I have recently completed a project titled 'Archives of the Earth: Fossils, Science and Historical Imaginaries in Twentieth-Century India' (2020-2022). This has been funded by the German Research Foundation (DFG) and has benefited from the collaboration of palaeontologists Prof. Ashok Sahni (Panjab) and Dr. Advait M. Jukar (Arizona). Seeking to overcome the traditional Britain-India dichotomy in the history of science in South Asia, I documented the institutionalization of palaeontology and palaeobotany in twentieth-century India, tracing connections to Germany, the US, Switzerland and Japan. I investigated in particular the contexts that framed efforts to collect, exchange, study and preserve fossils from the Indian subcontinent, the wide range of actors, material objects and ideas involved therein, and the ways in which these fossil 'archives' were used to generate knowledge about the deep past of the Earth and its relation with the human past. The project has also furthered our knowledge of the history of women in science, natural resources exploitation and climate change research. I am currently in the process of writing a monograph based on this research.


Telecommunication Technologies, Medicine and Public Health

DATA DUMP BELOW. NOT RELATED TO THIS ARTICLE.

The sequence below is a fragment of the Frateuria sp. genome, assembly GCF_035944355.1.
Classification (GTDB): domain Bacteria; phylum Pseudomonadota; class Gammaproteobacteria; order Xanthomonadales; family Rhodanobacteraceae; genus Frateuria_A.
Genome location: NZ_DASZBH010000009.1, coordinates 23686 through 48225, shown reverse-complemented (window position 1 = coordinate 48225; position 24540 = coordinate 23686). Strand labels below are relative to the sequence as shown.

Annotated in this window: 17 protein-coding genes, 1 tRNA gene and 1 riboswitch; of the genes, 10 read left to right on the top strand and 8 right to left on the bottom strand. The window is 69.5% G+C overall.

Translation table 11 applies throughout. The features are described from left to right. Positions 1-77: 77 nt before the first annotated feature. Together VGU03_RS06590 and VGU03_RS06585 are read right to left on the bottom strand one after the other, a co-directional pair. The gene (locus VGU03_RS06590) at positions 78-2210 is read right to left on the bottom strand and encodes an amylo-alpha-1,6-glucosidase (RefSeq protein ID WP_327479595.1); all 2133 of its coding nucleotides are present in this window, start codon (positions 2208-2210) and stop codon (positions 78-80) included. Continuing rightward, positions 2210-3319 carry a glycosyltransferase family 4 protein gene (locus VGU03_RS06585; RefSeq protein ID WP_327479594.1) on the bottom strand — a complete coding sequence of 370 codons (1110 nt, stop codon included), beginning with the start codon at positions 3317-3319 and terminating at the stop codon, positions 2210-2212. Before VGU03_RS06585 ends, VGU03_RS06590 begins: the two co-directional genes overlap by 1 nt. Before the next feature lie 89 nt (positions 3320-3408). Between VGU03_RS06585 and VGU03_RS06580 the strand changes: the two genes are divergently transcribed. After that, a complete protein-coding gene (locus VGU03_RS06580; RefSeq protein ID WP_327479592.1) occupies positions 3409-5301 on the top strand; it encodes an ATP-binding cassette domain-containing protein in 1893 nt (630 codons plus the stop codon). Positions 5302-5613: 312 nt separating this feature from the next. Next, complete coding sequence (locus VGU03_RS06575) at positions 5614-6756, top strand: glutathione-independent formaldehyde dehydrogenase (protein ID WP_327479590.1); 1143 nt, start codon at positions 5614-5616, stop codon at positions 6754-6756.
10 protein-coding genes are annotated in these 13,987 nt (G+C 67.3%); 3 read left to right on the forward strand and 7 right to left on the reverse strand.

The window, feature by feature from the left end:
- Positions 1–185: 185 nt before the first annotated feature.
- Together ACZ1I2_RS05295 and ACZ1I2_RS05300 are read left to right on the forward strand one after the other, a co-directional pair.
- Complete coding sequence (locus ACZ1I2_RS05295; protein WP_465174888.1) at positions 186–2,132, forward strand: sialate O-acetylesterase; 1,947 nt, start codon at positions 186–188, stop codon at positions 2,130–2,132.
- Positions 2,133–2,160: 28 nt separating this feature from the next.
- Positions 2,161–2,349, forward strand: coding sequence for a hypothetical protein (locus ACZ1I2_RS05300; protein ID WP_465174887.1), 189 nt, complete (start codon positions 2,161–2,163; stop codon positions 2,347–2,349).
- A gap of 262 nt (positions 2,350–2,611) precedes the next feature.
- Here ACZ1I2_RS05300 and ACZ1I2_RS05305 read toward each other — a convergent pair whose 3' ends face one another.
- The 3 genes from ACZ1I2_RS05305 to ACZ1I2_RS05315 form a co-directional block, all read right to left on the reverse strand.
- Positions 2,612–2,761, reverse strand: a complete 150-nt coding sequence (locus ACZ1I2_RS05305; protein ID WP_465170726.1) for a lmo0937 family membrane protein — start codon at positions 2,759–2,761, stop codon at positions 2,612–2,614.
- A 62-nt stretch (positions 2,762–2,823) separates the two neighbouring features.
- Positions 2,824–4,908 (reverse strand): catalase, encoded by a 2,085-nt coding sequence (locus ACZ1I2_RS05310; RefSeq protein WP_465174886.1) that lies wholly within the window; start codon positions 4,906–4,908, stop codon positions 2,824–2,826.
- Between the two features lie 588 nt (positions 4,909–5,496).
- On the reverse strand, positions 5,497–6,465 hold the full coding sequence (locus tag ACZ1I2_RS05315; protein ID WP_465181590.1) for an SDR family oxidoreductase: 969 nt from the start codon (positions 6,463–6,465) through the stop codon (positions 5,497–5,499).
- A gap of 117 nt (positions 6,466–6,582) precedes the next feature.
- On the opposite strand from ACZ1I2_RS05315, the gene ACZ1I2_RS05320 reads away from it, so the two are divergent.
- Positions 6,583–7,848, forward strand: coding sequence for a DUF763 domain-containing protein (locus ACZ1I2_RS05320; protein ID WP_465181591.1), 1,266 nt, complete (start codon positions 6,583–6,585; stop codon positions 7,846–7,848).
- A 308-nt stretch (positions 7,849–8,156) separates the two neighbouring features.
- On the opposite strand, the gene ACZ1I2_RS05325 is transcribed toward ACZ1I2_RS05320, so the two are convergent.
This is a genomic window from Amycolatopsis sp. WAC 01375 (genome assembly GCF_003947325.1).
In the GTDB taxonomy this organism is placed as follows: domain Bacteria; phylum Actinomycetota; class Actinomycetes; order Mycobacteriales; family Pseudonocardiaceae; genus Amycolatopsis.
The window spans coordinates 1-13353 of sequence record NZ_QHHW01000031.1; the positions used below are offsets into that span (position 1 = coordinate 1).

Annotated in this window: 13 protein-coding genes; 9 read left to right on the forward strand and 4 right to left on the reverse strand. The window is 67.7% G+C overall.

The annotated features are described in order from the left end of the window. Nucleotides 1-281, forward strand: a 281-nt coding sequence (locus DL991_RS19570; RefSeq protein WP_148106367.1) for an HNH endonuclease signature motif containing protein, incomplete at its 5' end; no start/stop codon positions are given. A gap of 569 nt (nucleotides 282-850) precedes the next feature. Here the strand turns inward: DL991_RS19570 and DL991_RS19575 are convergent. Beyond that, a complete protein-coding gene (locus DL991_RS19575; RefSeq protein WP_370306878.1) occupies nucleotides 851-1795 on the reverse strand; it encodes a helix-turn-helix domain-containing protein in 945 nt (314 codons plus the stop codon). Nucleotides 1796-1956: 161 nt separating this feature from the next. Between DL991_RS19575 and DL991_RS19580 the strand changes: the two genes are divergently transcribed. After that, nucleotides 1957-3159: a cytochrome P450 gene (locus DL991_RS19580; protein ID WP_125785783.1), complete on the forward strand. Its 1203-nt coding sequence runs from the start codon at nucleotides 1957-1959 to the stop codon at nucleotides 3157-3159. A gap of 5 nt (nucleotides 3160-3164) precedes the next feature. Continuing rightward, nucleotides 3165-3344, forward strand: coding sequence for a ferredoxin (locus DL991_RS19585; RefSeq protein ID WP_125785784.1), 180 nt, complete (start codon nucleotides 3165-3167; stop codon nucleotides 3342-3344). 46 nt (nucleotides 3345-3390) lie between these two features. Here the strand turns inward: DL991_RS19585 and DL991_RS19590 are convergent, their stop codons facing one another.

As a postdoctoral researcher at the University of Oxford, I was involved in two projects: the Wellcome Trust-funded 'The Challenge of Urbanisation: Health and the Global City,' led by Prof. Mark Harrison, and the ERC-funded 'Diseases of Modern Life,' led by Prof. Sally Shuttleworth. My work documented how medical practitioners and public health officials used telegraphs and telephones as instruments of communication and diagnosis in Victorian and Edwardian Britain. It also investigated public health anxieties associated with such technologies since the nineteenth century: in Victorian Britain, where public telephones were believed to act as vectors for the transmission of tuberculosis and other infectious diseases, and contemporary India, where mobile phones and telecom towers have generated a spate of concerns about increased risk of cancer, headaches or infertility. These highly publicized health anxieties highlight the complex negotiations which often surround the emergence of new telecommunication technologies and new medical theories, demonstrating how different stakeholders shape notions of public health risks and processes of science communication. The findings were published as part of a co-authored monograph, Anxious Times: Medicine and Modernity in Nineteenth-Century Britain (Pittsburgh University Press, 2019) and peer-review articles, one of which, '"Contagion by Telephone": Print Media and Knowledge about Infectious Diseases in Britain, 1880-1914,' Technology and Culture, 62, 3 (2021): 1063-1086, was awarded the inaugural 2022 SHOT Mercurians Prize in the History of Communication Technologies.